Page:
“Sell in May and go away” is an old Wall Street saying that suggests investors sell their stocks during the summer to avoid a seasonal decline in the stock market. An investor selling their stocks in May would then buy stocks again at the end of Summer or early Fall because the Summer season shows significantly less growth in the market than other times of the year.
Where did this “Sell in May and go away” advice originate? Not on Wall Street, but rather in London’s financial district. The original saying, “Sell in May and go away, come back on St. Leger’s Day” refers to a horse race.
That’s right, a horse race.
The St. Leger Stakes is one of England’s greatest horse race and is run in late September. London traders would sell their shares, enjoy their Summer, and return to the market after the St. Leger race.
The idea is based on seasonality and with this strategy, traders are only invested in the stock market for about seven months out of the year (October through April).
Not in 2019. If you followed the old adage during the first week of May with the thought of returning to the market after Labor Day, you made the right choice. The S&P 500 delivered a -6.58% loss. However, you would have made the wrong choice 70% of the time had you followed the advice during this latest bull run. Let’s look at the performance of the S&P 500 for the month of May dating back to 2009:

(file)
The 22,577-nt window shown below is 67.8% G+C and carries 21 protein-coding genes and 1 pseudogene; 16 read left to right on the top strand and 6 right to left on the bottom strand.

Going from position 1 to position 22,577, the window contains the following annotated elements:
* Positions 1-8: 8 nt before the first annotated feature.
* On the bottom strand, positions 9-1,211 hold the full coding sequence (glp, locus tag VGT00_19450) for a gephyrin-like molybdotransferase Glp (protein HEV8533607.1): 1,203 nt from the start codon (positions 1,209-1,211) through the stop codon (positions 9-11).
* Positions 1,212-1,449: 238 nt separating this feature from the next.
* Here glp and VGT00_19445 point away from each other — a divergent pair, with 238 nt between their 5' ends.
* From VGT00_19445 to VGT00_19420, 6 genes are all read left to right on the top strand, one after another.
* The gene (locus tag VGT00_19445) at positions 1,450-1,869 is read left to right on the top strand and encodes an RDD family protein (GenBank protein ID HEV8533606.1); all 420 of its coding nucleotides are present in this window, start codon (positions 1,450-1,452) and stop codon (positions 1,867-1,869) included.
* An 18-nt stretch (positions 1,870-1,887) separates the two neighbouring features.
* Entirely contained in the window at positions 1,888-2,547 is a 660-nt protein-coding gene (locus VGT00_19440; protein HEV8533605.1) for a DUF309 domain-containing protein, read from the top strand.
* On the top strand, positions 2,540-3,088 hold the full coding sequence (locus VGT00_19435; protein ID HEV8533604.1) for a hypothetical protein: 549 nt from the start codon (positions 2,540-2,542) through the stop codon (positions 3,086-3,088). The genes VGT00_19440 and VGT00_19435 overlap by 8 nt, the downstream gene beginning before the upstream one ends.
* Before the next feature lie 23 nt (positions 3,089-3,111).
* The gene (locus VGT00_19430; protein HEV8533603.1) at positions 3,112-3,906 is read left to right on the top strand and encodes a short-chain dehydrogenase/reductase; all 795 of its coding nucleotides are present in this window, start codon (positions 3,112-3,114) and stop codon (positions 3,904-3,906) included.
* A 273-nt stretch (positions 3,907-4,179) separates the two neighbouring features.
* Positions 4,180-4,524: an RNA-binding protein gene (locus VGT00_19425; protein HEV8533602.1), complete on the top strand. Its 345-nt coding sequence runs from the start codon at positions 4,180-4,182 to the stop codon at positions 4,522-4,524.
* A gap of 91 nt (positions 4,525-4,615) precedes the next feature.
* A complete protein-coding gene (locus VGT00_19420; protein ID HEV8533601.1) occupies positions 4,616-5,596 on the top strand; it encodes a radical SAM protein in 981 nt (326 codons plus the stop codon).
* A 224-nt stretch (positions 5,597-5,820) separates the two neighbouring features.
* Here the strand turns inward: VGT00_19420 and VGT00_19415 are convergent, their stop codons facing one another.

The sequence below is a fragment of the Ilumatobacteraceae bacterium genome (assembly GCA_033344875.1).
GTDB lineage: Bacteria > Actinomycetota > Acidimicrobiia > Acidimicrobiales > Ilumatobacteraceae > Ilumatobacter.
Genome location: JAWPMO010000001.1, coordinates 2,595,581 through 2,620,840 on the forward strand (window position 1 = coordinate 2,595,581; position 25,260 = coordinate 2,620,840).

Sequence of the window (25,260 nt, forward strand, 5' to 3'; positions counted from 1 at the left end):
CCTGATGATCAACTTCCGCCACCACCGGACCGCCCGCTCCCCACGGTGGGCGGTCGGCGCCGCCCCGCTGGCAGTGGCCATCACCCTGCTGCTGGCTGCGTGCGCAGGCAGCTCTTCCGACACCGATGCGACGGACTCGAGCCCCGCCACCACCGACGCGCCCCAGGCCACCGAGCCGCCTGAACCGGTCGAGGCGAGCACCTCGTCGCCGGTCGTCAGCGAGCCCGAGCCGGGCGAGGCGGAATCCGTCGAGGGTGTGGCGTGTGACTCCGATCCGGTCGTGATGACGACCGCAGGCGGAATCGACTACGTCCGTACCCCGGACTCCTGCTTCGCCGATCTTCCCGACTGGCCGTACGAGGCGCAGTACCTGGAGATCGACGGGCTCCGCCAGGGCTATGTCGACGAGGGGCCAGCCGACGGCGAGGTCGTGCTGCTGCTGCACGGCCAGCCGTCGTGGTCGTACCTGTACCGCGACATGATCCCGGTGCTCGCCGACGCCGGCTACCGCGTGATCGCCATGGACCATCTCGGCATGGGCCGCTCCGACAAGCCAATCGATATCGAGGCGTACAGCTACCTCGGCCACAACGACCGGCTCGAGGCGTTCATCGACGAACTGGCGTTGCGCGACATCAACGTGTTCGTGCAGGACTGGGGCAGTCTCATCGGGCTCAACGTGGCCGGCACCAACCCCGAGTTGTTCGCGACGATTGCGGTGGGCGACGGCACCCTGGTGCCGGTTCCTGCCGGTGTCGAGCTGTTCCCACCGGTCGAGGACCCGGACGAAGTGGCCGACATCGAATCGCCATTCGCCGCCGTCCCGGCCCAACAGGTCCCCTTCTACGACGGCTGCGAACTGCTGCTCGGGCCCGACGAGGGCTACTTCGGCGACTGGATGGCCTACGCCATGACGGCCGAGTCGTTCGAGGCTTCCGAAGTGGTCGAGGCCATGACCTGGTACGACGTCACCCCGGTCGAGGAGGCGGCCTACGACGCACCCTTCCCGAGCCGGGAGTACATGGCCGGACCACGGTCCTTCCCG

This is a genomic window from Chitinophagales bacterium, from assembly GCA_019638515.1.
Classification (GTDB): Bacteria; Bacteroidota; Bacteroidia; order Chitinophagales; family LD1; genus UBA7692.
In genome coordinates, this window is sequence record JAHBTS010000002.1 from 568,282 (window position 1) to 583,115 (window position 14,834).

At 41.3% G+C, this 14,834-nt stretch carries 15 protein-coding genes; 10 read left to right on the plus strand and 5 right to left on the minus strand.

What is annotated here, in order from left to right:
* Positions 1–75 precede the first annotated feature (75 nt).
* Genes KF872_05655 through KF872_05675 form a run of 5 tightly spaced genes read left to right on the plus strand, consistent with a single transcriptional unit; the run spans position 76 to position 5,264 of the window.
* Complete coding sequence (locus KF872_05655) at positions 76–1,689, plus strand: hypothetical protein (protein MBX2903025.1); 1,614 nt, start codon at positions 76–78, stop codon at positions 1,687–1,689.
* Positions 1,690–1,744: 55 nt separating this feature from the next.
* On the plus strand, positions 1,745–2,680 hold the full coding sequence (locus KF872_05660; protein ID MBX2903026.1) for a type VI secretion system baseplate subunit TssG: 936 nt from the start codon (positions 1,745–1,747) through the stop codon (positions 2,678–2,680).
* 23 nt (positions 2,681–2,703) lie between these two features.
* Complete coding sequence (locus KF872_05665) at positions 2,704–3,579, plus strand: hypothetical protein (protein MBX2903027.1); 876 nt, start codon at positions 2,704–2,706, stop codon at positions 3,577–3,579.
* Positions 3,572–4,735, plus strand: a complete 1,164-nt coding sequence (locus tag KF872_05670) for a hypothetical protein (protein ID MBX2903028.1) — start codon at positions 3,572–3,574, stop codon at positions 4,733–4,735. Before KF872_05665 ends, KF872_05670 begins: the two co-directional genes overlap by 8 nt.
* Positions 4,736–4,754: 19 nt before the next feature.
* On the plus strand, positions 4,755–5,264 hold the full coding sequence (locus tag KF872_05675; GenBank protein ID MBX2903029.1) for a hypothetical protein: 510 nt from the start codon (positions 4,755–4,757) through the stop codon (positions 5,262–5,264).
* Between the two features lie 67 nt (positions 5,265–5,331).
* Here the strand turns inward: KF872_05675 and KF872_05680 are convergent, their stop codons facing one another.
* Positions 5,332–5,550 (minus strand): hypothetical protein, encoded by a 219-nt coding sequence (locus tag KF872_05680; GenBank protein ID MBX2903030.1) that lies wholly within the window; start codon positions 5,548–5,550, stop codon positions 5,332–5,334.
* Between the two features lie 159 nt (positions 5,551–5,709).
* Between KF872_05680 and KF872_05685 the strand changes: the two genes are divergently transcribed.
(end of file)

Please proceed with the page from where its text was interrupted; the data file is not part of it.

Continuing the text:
Historically, stocks have done better during the winter-early spring period. According to the Stock Trader’s Almanac, the Dow Jones Industrial Average has gained an average of 7.5% during the November-April period since 1950. Its average return has been only 0.3% during the May-October period in those same years.
In addition, the Dow Jones Industrial Average has lost money in only 14% of the November-April time periods since 1950.
Despite these favorable statistics, there are limitations to implementing this strategy.
It is generally best not to rely on horse race legends that are not explained by actual market trends or economic analysis.